Dark documentary explores suicide
Published: Friday, September 27, 2013
Updated: Friday, September 27, 2013 01:09
Students gathered in the Asian American Cultural Center on Thursday to watch “Don’t Change the Subject,” a darkly comedic documentary about suicide as a part of Suicide Prevention Week.
In the 2012 documentary, director Mike Stutz begins to talk to people who have attempted suicide, people whose family members have committed suicide, and members of his own family in order to gain a deeper understanding of his mother’s suicide.
When the documentary begins, Stutz is hosting a Day of the Dead celebration, explaining to his friends and family that he wanted his mom to be remembered as more than someone who killed herself.
The documentary includes some very personal discussions between Stutz and his sister, his brother and his stepmom, whose dad had also killed himself.
To go beyond conversations about suicide, Stutz explored the topic through various artistic mediums, including music, dance, illustrations, drama, comedy and clowning.
At times, the humor in the documentary crossed the line into very uncomfortable territory. The audience at the viewing shared in some nervous laughter as a stand-up comic tried to come up with jokes about suicide.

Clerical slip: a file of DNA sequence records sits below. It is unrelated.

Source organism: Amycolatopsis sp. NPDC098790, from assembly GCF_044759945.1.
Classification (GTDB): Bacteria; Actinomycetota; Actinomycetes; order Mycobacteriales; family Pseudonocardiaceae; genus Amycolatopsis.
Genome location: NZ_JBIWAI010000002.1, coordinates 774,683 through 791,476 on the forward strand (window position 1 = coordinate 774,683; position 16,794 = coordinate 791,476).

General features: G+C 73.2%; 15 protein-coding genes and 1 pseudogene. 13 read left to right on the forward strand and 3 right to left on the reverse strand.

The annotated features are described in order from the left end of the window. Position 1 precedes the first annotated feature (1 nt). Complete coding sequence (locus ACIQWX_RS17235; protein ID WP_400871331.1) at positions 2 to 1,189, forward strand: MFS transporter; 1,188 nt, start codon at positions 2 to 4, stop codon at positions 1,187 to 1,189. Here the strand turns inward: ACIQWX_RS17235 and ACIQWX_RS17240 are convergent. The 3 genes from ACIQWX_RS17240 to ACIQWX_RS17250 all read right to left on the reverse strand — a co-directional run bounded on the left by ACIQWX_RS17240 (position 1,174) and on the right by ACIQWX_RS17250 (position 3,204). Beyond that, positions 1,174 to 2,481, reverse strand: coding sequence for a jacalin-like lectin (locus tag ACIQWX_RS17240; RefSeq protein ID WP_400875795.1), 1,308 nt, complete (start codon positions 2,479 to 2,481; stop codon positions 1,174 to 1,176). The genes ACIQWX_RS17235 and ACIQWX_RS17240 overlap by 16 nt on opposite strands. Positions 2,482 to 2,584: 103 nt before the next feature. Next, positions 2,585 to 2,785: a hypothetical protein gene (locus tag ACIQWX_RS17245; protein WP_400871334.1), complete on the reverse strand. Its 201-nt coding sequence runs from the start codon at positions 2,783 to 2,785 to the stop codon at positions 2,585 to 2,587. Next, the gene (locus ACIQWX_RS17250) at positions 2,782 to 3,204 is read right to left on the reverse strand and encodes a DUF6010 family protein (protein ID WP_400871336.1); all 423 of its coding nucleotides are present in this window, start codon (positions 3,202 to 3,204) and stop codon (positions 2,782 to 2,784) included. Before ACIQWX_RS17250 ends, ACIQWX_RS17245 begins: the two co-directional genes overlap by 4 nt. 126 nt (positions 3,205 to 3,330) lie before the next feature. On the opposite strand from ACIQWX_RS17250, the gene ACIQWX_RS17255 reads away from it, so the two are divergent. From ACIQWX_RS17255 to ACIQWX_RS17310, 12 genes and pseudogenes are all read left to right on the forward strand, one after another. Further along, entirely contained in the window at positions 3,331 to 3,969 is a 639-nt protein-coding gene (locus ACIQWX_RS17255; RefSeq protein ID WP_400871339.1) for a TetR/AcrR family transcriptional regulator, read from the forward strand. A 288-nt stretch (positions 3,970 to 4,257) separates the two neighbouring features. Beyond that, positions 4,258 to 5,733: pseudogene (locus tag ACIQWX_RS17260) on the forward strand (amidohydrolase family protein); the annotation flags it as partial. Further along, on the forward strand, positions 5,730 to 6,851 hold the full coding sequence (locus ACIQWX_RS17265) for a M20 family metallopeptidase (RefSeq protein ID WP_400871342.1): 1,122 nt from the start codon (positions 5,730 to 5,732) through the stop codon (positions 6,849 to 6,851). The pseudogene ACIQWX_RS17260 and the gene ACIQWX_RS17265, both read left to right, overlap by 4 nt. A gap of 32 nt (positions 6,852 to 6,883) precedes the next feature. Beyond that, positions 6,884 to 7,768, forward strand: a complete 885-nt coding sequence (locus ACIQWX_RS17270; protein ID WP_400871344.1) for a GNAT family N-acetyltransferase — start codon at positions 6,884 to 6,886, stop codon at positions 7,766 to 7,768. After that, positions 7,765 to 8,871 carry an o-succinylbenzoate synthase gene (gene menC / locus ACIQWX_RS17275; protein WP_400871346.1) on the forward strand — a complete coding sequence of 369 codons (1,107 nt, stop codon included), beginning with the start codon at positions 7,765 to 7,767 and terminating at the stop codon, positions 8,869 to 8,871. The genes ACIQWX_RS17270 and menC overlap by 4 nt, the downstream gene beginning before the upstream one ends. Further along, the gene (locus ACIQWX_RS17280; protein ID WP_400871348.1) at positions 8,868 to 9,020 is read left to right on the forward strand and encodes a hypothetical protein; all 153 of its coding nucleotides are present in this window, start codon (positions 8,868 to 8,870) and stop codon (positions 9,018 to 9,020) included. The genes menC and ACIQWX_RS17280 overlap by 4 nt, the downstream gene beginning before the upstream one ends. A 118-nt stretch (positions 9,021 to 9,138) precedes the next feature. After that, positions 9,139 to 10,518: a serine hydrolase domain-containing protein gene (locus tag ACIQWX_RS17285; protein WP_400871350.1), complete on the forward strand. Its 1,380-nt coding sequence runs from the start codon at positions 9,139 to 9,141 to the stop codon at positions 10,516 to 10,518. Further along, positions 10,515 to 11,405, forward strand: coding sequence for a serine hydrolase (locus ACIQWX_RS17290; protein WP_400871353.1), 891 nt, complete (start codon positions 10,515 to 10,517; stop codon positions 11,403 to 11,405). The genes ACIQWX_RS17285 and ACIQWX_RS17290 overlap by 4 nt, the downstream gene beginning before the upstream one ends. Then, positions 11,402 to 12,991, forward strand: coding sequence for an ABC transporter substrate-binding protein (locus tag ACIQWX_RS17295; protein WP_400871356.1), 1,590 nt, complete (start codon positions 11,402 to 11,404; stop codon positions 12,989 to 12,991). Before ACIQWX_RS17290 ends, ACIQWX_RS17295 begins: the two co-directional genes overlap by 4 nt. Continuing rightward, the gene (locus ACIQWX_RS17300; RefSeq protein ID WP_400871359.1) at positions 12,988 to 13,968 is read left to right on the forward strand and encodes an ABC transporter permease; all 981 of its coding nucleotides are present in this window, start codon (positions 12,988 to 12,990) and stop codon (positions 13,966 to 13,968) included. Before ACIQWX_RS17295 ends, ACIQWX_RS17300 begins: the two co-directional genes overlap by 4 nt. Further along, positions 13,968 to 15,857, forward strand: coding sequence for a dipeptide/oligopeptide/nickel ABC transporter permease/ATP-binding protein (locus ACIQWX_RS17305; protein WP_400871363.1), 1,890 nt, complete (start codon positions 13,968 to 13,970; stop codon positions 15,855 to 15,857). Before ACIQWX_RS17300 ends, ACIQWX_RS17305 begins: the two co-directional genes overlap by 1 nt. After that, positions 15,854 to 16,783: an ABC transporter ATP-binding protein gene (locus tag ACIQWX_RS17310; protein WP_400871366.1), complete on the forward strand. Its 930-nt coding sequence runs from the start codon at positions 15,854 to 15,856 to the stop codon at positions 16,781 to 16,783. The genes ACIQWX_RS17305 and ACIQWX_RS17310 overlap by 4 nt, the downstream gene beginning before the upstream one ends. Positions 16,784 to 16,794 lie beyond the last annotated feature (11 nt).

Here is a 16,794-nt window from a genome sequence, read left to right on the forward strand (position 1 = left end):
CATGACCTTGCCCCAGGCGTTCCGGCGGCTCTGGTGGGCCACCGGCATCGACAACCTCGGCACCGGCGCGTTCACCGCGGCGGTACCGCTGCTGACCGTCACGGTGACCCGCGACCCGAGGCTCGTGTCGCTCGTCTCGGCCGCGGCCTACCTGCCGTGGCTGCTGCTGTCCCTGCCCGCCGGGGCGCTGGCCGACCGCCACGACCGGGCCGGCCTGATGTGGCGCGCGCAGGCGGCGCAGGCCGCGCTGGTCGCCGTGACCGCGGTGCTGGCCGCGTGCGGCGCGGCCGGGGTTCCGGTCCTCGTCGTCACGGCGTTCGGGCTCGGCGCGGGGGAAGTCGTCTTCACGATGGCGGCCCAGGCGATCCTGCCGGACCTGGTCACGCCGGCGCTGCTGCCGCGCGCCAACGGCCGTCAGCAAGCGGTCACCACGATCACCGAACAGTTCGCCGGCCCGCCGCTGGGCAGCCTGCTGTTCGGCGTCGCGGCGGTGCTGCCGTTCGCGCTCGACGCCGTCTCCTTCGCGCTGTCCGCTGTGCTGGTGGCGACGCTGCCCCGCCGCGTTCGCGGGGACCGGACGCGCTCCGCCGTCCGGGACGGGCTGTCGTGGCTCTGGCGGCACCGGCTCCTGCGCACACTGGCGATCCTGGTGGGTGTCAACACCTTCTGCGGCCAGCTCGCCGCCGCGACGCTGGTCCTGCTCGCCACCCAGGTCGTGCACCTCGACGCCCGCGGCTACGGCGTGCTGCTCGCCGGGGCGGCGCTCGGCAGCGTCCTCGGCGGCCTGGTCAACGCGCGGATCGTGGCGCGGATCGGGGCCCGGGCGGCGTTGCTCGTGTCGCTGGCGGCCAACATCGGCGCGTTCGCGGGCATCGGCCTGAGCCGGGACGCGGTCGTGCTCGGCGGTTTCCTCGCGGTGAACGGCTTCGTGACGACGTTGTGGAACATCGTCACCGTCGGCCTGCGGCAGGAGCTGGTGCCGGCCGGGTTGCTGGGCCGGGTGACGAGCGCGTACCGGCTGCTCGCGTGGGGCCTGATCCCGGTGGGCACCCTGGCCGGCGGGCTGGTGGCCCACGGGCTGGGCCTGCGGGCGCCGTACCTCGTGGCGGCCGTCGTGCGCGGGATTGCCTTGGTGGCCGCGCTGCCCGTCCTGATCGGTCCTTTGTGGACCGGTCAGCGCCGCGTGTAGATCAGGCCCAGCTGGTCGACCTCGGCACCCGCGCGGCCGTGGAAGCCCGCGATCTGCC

Of course, the documentary had many very meaningful moments as well. Stutz tried to encourage friends and family members of suicide victims to feel comfortable speaking about their loved ones.
In the discussion after the screening, students discussed whether or not the humor worked, and how their perceptions of people who commit suicide have changed.
“I wasn’t sure if it was going to be offensive, because I knew it was supposed to be funny,” said Amber Croft, a 1st-semester psychology major. “It was kind of unexpected that it made sense.”
Some students said that the interviews with people who have attempted suicide helped provide insight into what goes through their minds.
“The common feeling around people who commit suicide is that they’re selfish and we forget that they also lived a life worth celebrating,” said McMahon Residence Hall director Joliana Yee, who hosted this screening.
Yee also shared information about mental health services on campus, and advised the audience to continue discussions about suicide. “We still have a lot of work to do around being more accepting and more open,” she said. She said that conversations could help decrease the stigma around mental health issues.
“Don’t Change the Subject” was selected by the UConn Suicide Prevention Committee as part of a series of documentaries that have been presented by various cultural centers on campus.
Yee said that she was interested in this particular documentary because the director takes a more personal and unique look at the topic of suicide.
“It’s a healing project for the director,” said Yee. “It shows one way of working through personal pain.”